Are you in the market for a new roof? Whether you are building a brand new residential or commercial space or in the process of remodeling, it is important that you are aware of the benefits that a cool roof could potentially provide your home or office and the environment. Other than being the most eco-friendly roofing option available, cool roofs (also known as ‘white roofs’) offer other nonenvironmental benefits like lower energy costs, low tech, and low hassle. There are many sustainable cool roof types to choose from. Each cool roof type has its fair share of advantages as well as disadvantages so make sure to read through the following options carefully in addition to doing your own extensive research to find the cool roof option that is right for you. Choose cool and be cool!

Cool Roof Types

Wood Shingles or Wood Shakes

This roof type has gained long-term popularity among homeowners and roofers alike for affordability and ease of access and installation. Even though they tend to be the most popular option, many traditional wood shingles and wood shakes are not as environmentally friendly as you would suspect. Most wood materials have a bumpy surface making them the least reflective roofing option. The bumpier the surface of the roof the less likely it is to reflect sunlight and the more likely it is for heat to build up in and around your home or building. Additionally, the conventional harvesting of trees is not a sustainable practice for the environment. And it’s also important to note that wood roofs cannot be used in any areas that are highly prone to brush or forest fires.

On the other hand, wood roofing can be an environmentally friendly option if they are installed with sustainable practices in mind and in an area that is not prone to forest fires. It does take a good amount of careful engineering to install wood shingles and wood shakes correctly for the most sustainable benefits. Eco-friendly wood materials are made from recycled or reclaimed lumber or sustainably grown trees and are processed locally to reduce costs and energy.  In addition to purchasing a local and sustainable material, wooden roofs can also be made greener by smoothing out the surfaces of the shingles or shakes and treating them with reflective pigments and white paint to reduce heat buildup.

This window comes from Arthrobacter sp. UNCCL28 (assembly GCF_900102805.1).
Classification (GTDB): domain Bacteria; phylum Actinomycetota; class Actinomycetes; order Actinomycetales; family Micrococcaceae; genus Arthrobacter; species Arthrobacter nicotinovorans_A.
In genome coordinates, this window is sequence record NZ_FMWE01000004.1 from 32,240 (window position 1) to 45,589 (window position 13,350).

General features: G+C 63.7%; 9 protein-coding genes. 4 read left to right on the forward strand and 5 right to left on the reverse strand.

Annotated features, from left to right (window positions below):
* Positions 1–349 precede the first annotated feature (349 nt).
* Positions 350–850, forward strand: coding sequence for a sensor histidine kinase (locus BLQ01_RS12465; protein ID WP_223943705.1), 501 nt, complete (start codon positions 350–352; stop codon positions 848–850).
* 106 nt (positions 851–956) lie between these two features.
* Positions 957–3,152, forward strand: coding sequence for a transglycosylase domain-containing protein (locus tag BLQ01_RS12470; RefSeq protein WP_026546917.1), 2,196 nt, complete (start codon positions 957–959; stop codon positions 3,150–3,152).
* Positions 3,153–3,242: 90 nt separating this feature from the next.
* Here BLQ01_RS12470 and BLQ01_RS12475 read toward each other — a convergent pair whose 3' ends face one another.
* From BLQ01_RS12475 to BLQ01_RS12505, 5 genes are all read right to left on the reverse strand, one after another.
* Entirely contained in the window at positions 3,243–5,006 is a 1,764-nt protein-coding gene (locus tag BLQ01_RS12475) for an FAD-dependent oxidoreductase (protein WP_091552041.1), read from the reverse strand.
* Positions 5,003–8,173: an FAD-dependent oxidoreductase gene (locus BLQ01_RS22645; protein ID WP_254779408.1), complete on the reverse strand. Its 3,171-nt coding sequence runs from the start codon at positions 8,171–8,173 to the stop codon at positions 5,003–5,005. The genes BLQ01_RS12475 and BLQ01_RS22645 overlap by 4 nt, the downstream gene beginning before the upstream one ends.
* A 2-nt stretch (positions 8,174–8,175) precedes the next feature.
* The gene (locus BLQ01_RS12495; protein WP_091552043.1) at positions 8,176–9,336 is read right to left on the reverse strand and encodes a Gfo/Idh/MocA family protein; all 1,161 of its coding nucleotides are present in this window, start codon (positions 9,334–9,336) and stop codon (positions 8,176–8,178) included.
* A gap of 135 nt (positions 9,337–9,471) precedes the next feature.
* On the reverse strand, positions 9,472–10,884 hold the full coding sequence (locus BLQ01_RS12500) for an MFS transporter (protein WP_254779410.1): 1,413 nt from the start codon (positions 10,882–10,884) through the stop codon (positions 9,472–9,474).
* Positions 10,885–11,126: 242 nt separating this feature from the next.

Metal Roofs

On the contrary to what you commonly hear about metal roofs, they are actually a highly sustainable cool roofing option. You may have heard that metal or tin roofs tend to soak up light and produce extreme heat. While this is true of the traditional metal roofs that were built 60 – 70 years ago, modern-day metal roofs are now produced with a heavily coated metal material that reflects and refracts light and heat to keep your homes comfortable and the environment green and safe for living. You can make the roof even more sustainable by adding a coat of light-colored paint over the coated metal. Like wood materials, it’s best to make use of a metal roof that is made from locally-sourced recycled materials. Once installed, a metal roof can last up to 50 years and can then be recycled again, which reduces a large amount of waste in the long run.

The only possible disadvantage of a metal roof is the increased noise during rainstorms or other harsh weather conditions. However, this can be solved with proper insulation and skilled engineering. There are really no major downsides of a metal roof. The list of positive and environmentally friendly benefits could go on forever. Modern-day metal roofing is durable, fire-resistant, and a great option if you are looking for a simple way to collect rainwater for gardening or other household purposes! A coated metal roof will keep any home or building warm in the winter and cool in the summer and always dry and protected from rain or snow.

Reclaimed Clay or Slate Tiles

Clay and slate tiles are very desirable as they give any home a gorgeous and rather luxurious appearance. These tiles have the longest history of the cool roof types as they date back to 1300AD. Both clay and slate roofs are extremely sustainable and good for the environment. For these reasons, they are still widely used by homeowners all over the world. One of the biggest attractions of tile roofing is its durability, which allows a roof to last up to 100 years! Because of the nature of the clay and slate materials, they are commonly used and favored in warmer climates. The heaviness of the clay and/or slate keeps the cool air inside on a hot day. And the curved shape of clay creates insulation from both hot and cold temperatures.

However, the sturdiness and durability of these materials do make them a very costly option and they can be a pain to transport as well as an energy guzzler. Even with this major disadvantage, clay and slate tiles are still a big win with an infinitely long list of benefits that many times outweigh the initial cost for most people. Slate and clay are already naturally green materials on their own since they are produced by the earth. But you can still make a tile roof, even more, eco-friendly by purchasing repurposed salvage tiles. Slate and clay can also be found in lighter colors to refract light and decrease heat buildup. Transportation and installation is the hardest and most costly part. After the tile roof has been installed, the sustainable benefits begin to add up and you will have a roof that will last you a lifetime and beyond!

Cool Roofing – Living Roof